1. Mentally recitation of his personal mission statement
  2. Listing three items of gratitude
  3. Reminder of his three big goal areas (Health, Wealth, and Love)
For each of these goals, Kevin also things of what tasks he’ll do that specific day to get closer to achieving them. "All that takes about five minutes," he says.
You don't need a lengthy meditation routine. Yoga, meditation, journaling, reading or a quiet walk—focus on the outcome, not the practice to get the most out of this special time where you can focus on yourself and center on your heart's content. You just need something that helps you set your mind on what you want to focus on for the day, and set your heart and mind in the right attitude for the day.

4. Move around and hydrate.

Health tips for a productive morning routine
Health is important. When you feel great, it will make it all that much easier to handle that alarm. You might not be excited about the idea of a morning workout. Maybe it's hard enough to just get out of bed, let alone run around the gym. But you don't have to lift weights or go for a jog. Simply moving around will get your blood flowing and help you get your day started. Many successful people start their mornings with a little movement, so here are a few ideas to add some more health to your life:
  • Kevin Kruse does a daily 20-minute HIIT session on the treadmill.
  • Jack Dorsey, CEO of Square, jogs every morning.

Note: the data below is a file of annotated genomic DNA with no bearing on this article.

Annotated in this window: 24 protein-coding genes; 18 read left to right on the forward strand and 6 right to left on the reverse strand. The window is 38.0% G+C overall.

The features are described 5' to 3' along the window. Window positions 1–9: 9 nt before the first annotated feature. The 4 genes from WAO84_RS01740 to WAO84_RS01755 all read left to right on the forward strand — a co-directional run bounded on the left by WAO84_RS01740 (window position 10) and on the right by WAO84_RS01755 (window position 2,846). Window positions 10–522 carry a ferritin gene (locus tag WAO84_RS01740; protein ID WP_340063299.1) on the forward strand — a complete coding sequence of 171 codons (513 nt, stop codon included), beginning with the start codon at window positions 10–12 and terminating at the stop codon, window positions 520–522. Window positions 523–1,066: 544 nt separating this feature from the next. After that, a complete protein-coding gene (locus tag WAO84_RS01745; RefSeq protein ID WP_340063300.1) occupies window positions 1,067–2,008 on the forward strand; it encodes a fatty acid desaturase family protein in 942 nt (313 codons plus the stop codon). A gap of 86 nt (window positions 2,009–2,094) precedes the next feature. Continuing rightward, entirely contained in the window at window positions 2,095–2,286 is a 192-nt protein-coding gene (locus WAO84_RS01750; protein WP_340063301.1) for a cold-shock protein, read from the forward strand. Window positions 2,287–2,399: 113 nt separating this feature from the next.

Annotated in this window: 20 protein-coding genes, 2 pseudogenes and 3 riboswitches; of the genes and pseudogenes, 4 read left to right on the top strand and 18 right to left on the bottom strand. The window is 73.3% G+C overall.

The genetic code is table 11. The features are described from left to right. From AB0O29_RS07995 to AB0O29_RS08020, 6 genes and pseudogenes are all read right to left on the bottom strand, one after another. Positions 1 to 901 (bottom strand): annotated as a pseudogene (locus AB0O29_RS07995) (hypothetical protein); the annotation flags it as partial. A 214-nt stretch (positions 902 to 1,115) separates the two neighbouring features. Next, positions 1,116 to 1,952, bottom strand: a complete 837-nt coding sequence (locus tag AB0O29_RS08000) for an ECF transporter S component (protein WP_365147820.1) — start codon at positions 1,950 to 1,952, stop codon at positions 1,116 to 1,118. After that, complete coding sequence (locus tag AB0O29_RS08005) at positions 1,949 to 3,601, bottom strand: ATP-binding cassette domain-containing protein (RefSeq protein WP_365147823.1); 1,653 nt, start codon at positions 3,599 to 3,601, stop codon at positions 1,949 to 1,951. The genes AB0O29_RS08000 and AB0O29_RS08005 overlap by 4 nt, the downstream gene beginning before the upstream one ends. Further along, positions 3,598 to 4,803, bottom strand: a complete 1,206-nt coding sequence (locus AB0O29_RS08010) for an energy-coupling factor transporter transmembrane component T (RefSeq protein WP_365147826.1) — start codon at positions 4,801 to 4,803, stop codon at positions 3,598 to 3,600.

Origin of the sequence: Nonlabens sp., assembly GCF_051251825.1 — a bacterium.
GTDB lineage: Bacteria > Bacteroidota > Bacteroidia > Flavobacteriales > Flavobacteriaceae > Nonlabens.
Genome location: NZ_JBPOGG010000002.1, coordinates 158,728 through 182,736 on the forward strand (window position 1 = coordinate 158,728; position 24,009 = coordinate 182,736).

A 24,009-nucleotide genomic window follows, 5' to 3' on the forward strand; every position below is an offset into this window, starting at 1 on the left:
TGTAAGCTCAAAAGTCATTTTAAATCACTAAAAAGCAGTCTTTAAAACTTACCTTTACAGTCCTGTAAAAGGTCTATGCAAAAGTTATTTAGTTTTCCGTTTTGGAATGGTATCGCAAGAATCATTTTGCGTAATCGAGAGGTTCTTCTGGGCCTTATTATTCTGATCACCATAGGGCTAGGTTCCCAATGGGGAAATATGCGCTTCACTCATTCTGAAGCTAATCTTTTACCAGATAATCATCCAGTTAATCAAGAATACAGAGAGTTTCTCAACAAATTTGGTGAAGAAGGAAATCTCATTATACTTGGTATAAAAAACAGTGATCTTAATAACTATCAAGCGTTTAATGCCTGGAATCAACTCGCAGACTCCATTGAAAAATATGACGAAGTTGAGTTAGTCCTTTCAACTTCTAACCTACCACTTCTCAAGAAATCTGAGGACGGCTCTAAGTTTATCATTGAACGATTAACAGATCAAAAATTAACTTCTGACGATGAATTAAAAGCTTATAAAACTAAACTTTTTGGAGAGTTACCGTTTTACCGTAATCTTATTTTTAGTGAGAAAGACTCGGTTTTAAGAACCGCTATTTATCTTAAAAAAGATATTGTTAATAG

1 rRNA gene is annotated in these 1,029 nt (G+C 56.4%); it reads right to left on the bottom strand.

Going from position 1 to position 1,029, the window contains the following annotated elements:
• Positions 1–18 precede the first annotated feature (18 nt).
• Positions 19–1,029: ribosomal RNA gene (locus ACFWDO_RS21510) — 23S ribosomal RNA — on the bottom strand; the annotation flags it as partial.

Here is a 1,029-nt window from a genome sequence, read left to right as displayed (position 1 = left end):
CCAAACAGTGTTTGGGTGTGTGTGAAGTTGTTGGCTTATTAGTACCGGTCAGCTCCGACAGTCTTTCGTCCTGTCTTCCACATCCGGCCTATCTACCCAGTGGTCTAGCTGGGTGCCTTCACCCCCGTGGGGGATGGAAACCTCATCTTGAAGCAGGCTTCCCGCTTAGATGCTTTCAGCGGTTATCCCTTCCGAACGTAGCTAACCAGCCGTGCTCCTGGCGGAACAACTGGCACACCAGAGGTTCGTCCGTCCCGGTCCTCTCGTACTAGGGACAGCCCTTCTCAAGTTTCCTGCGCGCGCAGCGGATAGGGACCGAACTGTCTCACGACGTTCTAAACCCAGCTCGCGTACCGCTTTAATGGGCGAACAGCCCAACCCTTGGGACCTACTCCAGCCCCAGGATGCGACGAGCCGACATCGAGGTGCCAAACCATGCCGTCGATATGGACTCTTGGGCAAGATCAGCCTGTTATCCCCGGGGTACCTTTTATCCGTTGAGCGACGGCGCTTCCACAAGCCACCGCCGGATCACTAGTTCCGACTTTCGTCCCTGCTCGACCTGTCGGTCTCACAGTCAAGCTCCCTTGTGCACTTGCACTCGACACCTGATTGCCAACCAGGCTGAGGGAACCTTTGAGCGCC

• Howard Schulz, CEO of Starbucks, bikes first thing.
  • Congresswoman and House Minority Leader Nancy Pelosi power walks before she sits down to work.
  • Entrepreneur Gary Vaynerchuk works out with his personal trainer.
  • Shark Tank investor Kevin O’Leary gets on his elliptical or exercise bike.
  • Starwood Hotels CEO Frits van Paaschen runs 10 miles each morning!
While you're moving around (and working up a bit of a sweat), make sure to stay hydrated. What you put in your mug matters: Drinking water in the mornings will kick start your day and give you lasting energy all day long.
Jeff Sanders (author of the 5 AM Miracle and host of the podcast by the same name) says his favorite morning habit is to drink one liter of water within the first 45 minutes of bouncing out of bed. He says: "Hydration is incredibly important, especially after waking up. I always find that this larger quantity of water provides incredible energy and prepares my body for the day ahead."

5. Eat the frog... or the tadpoles.

After you get your personal morning routine organized, it's time to take action for a productive day.
Brian Tracy, author of "Eat the Frog," bases his morning philosophy off of a quote from Mark Twain:
"If the first thing you do each morning is to eat a live frog, you can go through the day with the satisfaction of knowing that that is probably the worst thing that is going to happen to you all day long."